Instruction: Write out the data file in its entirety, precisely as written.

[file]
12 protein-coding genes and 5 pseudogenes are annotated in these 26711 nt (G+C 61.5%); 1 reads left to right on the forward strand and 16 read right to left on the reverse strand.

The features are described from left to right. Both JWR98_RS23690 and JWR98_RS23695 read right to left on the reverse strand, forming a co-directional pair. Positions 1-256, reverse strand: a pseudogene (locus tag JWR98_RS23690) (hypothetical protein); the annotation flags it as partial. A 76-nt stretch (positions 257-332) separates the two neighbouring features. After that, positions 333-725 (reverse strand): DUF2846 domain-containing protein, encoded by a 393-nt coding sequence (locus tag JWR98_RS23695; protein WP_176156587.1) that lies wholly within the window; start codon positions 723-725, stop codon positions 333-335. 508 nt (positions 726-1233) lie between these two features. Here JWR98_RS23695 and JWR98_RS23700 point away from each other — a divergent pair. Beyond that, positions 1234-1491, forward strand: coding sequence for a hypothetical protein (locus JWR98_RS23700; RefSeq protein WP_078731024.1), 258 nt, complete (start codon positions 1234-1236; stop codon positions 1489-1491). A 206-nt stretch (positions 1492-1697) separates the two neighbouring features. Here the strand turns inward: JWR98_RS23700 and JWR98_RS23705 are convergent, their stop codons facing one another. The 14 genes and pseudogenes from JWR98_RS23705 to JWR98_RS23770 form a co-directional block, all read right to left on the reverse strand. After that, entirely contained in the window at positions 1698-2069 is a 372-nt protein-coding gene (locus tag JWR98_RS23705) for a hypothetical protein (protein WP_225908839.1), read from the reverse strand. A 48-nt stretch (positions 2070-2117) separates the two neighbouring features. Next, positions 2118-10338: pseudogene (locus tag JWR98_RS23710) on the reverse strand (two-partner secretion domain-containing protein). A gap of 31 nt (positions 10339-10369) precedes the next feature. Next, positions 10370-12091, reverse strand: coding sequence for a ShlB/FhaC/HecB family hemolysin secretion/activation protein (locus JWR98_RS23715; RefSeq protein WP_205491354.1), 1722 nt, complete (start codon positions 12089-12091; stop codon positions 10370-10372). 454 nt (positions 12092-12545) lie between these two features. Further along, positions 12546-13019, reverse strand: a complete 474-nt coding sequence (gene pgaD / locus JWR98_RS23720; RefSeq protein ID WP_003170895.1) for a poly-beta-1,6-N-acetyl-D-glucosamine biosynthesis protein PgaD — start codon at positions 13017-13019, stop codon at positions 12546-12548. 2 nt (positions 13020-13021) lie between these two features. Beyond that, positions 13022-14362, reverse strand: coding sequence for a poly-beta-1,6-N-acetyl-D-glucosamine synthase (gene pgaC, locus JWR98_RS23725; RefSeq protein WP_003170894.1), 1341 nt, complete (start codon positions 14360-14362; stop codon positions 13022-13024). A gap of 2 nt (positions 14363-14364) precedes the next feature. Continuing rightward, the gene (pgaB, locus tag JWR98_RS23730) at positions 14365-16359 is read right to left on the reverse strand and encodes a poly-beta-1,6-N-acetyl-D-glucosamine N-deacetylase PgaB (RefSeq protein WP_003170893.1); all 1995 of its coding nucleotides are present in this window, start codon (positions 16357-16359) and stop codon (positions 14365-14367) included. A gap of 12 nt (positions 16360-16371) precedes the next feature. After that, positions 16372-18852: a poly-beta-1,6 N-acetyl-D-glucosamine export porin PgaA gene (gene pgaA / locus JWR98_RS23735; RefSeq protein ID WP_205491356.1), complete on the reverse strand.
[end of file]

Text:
12 protein-coding genes and 5 pseudogenes are annotated in these 26711 nt (G+C 61.5%); 1 reads left to right on the forward strand and 16 read right to left on the reverse strand.

The features are described from left to right. Both JWR98_RS23690 and JWR98_RS23695 read right to left on the reverse strand, forming a co-directional pair. Positions 1-256, reverse strand: a pseudogene (locus tag JWR98_RS23690) (hypothetical protein); the annotation flags it as partial. A 76-nt stretch (positions 257-332) separates the two neighbouring features. After that, positions 333-725 (reverse strand): DUF2846 domain-containing protein, encoded by a 393-nt coding sequence (locus tag JWR98_RS23695; protein WP_176156587.1) that lies wholly within the window; start codon positions 723-725, stop codon positions 333-335. 508 nt (positions 726-1233) lie between these two features. Here JWR98_RS23695 and JWR98_RS23700 point away from each other — a divergent pair. Beyond that, positions 1234-1491, forward strand: coding sequence for a hypothetical protein (locus JWR98_RS23700; RefSeq protein WP_078731024.1), 258 nt, complete (start codon positions 1234-1236; stop codon positions 1489-1491). A 206-nt stretch (positions 1492-1697) separates the two neighbouring features. Here the strand turns inward: JWR98_RS23700 and JWR98_RS23705 are convergent, their stop codons facing one another. The 14 genes and pseudogenes from JWR98_RS23705 to JWR98_RS23770 form a co-directional block, all read right to left on the reverse strand. After that, entirely contained in the window at positions 1698-2069 is a 372-nt protein-coding gene (locus tag JWR98_RS23705) for a hypothetical protein (protein WP_225908839.1), read from the reverse strand. A 48-nt stretch (positions 2070-2117) separates the two neighbouring features. Next, positions 2118-10338: pseudogene (locus tag JWR98_RS23710) on the reverse strand (two-partner secretion domain-containing protein). A gap of 31 nt (positions 10339-10369) precedes the next feature. Next, positions 10370-12091, reverse strand: coding sequence for a ShlB/FhaC/HecB family hemolysin secretion/activation protein (locus JWR98_RS23715; RefSeq protein WP_205491354.1), 1722 nt, complete (start codon positions 12089-12091; stop codon positions 10370-10372). 454 nt (positions 12092-12545) lie between these two features. Further along, positions 12546-13019, reverse strand: a complete 474-nt coding sequence (gene pgaD / locus JWR98_RS23720; RefSeq protein ID WP_003170895.1) for a poly-beta-1,6-N-acetyl-D-glucosamine biosynthesis protein PgaD — start codon at positions 13017-13019, stop codon at positions 12546-12548. 2 nt (positions 13020-13021) lie between these two features. Beyond that, positions 13022-14362, reverse strand: coding sequence for a poly-beta-1,6-N-acetyl-D-glucosamine synthase (gene pgaC, locus JWR98_RS23725; RefSeq protein WP_003170894.1), 1341 nt, complete (start codon positions 14360-14362; stop codon positions 13022-13024). A gap of 2 nt (positions 14363-14364) precedes the next feature. Continuing rightward, the gene (pgaB, locus tag JWR98_RS23730) at positions 14365-16359 is read right to left on the reverse strand and encodes a poly-beta-1,6-N-acetyl-D-glucosamine N-deacetylase PgaB (RefSeq protein WP_003170893.1); all 1995 of its coding nucleotides are present in this window, start codon (positions 16357-16359) and stop codon (positions 14365-14367) included. A gap of 12 nt (positions 16360-16371) precedes the next feature. After that, positions 16372-18852: a poly-beta-1,6 N-acetyl-D-glucosamine export porin PgaA gene (gene pgaA / locus JWR98_RS23735; RefSeq protein ID WP_205491356.1), complete on the reverse strand.